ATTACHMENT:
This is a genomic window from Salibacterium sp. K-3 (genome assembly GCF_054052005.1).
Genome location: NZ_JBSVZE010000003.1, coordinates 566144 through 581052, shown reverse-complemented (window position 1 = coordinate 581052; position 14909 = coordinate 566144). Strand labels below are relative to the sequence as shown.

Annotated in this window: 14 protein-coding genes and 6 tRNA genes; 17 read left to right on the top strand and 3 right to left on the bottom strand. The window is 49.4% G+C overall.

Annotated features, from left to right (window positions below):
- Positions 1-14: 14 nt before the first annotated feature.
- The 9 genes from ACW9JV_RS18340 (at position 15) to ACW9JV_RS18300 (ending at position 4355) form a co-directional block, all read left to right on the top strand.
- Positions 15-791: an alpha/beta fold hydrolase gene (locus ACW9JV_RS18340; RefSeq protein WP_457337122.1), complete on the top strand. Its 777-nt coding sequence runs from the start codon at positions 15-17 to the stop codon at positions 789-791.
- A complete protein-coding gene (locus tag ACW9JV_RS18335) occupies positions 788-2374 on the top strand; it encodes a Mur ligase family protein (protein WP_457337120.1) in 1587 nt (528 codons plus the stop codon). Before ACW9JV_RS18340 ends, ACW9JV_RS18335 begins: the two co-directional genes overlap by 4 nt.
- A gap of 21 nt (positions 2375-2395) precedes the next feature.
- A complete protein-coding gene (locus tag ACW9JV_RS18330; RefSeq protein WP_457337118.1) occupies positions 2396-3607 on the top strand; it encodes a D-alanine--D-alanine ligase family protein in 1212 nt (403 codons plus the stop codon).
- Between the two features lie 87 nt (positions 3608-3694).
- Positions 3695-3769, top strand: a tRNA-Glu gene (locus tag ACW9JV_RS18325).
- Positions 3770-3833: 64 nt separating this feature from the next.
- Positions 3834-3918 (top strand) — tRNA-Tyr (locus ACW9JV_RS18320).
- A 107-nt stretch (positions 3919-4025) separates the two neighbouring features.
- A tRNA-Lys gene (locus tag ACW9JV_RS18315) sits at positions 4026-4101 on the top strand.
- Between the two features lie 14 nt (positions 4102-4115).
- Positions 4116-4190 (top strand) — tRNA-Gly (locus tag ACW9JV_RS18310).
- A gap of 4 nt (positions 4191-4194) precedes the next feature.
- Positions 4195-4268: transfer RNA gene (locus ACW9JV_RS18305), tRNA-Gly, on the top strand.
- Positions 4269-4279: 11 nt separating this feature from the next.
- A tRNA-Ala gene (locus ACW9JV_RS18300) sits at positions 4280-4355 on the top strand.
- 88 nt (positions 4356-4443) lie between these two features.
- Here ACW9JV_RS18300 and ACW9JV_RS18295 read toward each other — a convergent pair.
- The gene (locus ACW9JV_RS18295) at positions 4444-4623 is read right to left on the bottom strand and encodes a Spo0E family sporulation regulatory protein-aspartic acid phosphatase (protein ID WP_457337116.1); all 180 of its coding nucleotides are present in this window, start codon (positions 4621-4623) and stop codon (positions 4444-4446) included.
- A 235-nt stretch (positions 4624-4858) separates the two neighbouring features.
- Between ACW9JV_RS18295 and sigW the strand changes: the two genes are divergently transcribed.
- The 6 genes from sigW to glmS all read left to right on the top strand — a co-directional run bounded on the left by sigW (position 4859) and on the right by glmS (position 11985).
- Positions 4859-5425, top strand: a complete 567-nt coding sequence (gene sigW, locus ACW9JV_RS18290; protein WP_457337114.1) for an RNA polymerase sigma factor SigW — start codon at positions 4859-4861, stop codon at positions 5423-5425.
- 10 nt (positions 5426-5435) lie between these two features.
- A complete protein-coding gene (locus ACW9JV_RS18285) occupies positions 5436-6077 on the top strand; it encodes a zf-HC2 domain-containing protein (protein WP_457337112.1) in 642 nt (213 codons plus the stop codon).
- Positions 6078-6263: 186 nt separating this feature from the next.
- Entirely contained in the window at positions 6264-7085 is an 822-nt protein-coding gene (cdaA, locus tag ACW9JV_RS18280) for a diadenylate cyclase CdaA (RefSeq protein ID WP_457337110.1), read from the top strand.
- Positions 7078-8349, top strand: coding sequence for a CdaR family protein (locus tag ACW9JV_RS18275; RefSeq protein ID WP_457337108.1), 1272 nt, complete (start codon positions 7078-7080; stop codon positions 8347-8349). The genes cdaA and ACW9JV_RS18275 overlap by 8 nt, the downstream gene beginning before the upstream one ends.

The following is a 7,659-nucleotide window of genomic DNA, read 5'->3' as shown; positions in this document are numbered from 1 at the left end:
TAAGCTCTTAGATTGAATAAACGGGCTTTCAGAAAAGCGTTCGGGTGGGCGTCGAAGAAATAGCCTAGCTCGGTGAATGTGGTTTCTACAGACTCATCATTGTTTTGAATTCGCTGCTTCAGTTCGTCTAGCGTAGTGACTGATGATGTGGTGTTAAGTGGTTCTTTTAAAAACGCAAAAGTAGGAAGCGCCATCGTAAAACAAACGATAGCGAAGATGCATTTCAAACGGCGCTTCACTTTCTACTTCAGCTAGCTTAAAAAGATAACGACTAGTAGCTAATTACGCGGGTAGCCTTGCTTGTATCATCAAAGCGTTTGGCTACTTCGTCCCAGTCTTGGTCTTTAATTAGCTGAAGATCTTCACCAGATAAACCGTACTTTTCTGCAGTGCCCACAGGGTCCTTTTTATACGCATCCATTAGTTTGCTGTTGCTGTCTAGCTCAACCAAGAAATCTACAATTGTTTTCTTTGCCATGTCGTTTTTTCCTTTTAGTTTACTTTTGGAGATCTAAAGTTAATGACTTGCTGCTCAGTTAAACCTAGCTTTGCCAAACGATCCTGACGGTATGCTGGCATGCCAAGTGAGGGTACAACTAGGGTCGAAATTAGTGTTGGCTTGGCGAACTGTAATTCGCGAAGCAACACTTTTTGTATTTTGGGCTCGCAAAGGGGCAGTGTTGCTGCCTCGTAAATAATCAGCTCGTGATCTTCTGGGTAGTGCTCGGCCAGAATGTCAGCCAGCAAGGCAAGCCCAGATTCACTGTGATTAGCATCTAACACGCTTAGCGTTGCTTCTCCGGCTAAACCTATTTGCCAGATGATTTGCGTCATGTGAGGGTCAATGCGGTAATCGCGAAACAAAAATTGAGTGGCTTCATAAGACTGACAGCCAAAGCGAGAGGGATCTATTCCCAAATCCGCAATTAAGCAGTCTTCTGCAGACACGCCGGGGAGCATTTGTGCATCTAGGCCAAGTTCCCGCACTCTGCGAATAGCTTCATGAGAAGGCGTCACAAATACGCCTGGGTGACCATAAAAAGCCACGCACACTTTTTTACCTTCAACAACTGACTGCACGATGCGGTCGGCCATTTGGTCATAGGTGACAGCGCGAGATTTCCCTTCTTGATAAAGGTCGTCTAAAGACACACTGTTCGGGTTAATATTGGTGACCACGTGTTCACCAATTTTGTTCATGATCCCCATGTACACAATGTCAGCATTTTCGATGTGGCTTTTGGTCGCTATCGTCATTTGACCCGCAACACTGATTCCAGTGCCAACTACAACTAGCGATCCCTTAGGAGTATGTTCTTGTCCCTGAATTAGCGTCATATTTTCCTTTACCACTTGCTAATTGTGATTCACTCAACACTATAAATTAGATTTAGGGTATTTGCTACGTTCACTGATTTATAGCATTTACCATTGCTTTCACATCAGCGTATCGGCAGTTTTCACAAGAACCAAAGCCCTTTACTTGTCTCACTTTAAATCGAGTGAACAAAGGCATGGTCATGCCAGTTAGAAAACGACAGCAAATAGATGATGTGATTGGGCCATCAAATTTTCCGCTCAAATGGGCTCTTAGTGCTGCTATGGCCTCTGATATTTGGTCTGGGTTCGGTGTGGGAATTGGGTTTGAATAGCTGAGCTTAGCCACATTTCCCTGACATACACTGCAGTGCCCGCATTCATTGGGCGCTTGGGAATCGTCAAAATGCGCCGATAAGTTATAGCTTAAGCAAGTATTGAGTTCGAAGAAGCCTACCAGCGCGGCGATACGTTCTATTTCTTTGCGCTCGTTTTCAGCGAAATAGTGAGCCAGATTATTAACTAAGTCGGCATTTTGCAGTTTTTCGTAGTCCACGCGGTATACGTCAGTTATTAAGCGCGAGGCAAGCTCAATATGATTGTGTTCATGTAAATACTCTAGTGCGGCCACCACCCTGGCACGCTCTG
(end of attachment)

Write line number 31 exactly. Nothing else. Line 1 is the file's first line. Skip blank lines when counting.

- A complete protein-coding gene (locus ACW9JV_RS18285) occupies positions 5436-6077 on the top strand; it encodes a zf-HC2 domain-containing protein (protein WP_457337112.1) in 642 nt (213 codons plus the stop codon).